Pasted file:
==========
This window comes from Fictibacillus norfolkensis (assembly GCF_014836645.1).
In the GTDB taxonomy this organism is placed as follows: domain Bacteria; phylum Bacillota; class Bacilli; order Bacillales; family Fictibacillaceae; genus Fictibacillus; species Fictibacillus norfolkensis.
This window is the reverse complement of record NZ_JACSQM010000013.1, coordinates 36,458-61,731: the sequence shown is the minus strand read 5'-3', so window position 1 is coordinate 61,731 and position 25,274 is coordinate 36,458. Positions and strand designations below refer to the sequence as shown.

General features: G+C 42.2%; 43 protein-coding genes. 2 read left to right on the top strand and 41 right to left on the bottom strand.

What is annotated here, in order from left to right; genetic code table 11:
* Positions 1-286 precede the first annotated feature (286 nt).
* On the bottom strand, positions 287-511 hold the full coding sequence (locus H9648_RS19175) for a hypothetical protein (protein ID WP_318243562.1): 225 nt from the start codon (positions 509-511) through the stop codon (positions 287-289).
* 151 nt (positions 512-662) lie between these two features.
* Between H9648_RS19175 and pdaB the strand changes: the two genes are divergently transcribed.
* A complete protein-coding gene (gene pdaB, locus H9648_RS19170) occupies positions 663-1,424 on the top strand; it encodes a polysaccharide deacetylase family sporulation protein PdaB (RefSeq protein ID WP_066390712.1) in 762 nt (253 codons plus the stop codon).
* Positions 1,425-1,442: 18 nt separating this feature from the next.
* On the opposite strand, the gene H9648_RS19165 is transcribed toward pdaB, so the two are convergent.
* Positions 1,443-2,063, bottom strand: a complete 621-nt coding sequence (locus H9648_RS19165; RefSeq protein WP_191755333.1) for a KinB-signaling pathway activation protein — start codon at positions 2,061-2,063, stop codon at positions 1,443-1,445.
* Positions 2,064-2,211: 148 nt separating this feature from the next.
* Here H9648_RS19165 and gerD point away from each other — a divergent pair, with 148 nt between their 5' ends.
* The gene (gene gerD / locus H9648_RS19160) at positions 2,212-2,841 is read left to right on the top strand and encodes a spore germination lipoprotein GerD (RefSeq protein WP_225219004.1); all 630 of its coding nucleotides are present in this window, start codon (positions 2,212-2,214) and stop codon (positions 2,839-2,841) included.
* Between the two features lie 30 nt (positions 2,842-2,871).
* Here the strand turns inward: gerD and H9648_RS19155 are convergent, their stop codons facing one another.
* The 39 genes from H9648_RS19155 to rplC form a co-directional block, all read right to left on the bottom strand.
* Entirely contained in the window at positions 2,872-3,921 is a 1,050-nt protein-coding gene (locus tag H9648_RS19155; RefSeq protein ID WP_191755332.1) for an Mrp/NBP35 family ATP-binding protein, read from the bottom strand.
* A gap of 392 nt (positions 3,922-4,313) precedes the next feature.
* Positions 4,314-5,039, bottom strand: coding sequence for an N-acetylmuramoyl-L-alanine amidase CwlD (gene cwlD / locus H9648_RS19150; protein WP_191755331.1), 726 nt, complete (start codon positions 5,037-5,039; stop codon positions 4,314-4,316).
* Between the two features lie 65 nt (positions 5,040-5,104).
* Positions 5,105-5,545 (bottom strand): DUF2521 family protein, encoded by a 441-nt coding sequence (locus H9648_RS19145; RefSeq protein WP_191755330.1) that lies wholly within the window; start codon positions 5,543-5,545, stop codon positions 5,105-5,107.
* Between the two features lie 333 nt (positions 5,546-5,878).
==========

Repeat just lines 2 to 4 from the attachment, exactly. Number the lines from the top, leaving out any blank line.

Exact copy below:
In the GTDB taxonomy this organism is placed as follows: domain Bacteria; phylum Bacillota; class Bacilli; order Bacillales; family Fictibacillaceae; genus Fictibacillus; species Fictibacillus norfolkensis.
This window is the reverse complement of record NZ_JACSQM010000013.1, coordinates 36,458-61,731: the sequence shown is the minus strand read 5'-3', so window position 1 is coordinate 61,731 and position 25,274 is coordinate 36,458. Positions and strand designations below refer to the sequence as shown.

General features: G+C 42.2%; 43 protein-coding genes. 2 read left to right on the top strand and 41 right to left on the bottom strand.